A study has revealed that the amount of financial information in FTSE 100 companies’ annual reports has declined 7% since the financial crisis in 2008 – despite calls for increased transparency from investors.
Business analysis firm Metapraxis examined the annual reports to measure the quantity of financial and non-financial data provided by CEOs and chairmen between 2006 and 2011.
The analysis revealed that the value of shareholder information had declined over this period, with 7% less financial data and 8% less forward-looking financial data in its annual statements.
According to Metapraxis, this was largely down to a significant decrease in information provided by FTSE 100 technology (74%), closely followed by the utilities industry which provided 47% less data.
Results also showed that healthcare experienced an 81% decrease in forward-looking data in annual statements, alongside the telecommunication industry with 52% less.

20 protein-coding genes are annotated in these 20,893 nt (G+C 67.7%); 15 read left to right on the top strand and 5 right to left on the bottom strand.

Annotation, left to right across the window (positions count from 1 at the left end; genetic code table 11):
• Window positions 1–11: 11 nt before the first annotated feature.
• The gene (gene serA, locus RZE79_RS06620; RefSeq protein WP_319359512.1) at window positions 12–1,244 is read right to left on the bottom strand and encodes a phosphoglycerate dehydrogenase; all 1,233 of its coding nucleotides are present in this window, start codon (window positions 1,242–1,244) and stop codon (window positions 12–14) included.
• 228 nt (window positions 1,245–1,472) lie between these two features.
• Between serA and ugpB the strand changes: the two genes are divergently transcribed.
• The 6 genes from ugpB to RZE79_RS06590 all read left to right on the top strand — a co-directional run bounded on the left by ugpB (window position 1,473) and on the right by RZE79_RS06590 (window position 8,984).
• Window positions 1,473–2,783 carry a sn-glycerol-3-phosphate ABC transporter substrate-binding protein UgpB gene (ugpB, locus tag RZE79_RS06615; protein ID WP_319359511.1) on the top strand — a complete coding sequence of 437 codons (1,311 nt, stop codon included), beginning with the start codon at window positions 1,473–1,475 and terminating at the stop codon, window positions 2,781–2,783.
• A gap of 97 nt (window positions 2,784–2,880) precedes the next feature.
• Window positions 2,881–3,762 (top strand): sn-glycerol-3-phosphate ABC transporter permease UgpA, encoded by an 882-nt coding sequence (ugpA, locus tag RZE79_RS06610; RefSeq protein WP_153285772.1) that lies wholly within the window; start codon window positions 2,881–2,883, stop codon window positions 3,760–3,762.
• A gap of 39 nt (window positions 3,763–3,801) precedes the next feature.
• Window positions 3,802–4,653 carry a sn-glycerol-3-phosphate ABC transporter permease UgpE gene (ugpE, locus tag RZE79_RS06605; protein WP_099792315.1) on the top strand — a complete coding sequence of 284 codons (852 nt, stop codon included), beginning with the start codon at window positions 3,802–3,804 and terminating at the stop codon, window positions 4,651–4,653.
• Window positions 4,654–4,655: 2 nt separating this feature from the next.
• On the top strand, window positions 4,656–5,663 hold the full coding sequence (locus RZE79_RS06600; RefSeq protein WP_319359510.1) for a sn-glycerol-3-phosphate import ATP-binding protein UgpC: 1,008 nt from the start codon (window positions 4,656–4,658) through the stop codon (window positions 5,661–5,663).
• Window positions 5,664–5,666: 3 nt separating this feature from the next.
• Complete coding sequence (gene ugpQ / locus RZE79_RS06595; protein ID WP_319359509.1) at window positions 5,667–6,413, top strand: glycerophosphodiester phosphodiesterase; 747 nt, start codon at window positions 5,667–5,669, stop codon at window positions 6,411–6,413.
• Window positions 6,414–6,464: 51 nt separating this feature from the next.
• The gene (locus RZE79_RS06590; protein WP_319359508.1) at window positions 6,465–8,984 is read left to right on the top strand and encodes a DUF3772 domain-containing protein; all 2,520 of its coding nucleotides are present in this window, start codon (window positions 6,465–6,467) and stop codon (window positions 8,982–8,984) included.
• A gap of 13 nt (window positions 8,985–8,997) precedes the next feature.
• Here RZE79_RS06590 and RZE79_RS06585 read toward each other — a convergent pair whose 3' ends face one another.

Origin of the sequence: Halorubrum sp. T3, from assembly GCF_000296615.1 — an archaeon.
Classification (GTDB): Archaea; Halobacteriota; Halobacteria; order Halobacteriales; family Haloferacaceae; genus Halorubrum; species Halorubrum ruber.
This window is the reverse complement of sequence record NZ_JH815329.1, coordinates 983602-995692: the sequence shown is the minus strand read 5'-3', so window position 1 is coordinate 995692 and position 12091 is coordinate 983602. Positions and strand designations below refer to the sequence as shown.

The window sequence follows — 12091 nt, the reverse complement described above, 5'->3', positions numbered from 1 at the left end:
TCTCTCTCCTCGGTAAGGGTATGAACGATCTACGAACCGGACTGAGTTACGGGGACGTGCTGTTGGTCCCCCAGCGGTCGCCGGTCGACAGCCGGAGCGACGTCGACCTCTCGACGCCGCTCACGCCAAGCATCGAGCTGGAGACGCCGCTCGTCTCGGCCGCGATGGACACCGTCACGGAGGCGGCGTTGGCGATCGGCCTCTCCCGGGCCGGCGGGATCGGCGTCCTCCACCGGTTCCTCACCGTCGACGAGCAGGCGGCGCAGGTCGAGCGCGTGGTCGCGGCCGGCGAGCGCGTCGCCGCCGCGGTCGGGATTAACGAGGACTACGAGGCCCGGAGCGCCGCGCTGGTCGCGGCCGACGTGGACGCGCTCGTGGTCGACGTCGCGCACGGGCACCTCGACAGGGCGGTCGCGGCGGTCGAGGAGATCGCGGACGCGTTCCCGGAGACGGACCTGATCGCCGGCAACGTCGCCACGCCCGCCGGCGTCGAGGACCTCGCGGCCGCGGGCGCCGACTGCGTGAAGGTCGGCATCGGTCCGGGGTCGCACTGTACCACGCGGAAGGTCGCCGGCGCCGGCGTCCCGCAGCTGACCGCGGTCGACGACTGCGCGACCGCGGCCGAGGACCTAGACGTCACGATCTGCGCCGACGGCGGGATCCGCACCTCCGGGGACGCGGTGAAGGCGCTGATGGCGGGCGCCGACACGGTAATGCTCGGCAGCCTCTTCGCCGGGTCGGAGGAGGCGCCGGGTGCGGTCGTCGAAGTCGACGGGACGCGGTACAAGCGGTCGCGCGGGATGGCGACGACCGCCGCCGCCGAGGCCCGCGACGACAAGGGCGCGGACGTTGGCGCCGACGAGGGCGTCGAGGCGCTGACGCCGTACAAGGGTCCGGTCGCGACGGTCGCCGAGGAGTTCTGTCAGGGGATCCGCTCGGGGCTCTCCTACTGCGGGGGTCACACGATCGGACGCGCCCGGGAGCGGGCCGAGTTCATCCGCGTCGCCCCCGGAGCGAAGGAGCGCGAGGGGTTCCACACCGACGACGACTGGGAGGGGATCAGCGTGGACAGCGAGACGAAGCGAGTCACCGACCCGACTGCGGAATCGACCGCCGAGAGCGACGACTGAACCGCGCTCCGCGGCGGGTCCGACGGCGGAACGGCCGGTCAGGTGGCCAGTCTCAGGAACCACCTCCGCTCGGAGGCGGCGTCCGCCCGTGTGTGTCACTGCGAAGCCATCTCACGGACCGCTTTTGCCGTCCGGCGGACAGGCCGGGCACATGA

The technology sector provided no annual statements on forward looking financial information.
Simon Bittlestone, managing director of Metapraxis, said, “It is reasonable for shareholders to expect clear, forward-looking information from the directors responsible for managing the business.
“Only then can stakeholders can gain a strong understanding of how the business has fared and how it is likely to progress in the future.”
He added, “In today’s challenging economy, organisations need to present shareholders with a simple understanding of what drives value in their organisation, clearly communicate the trends impacting those drivers and help investors understand likely future performance.”
The analysis of FTSE 100 companies comes after the index shot up in March to its highest level since the financial crisis in 2008.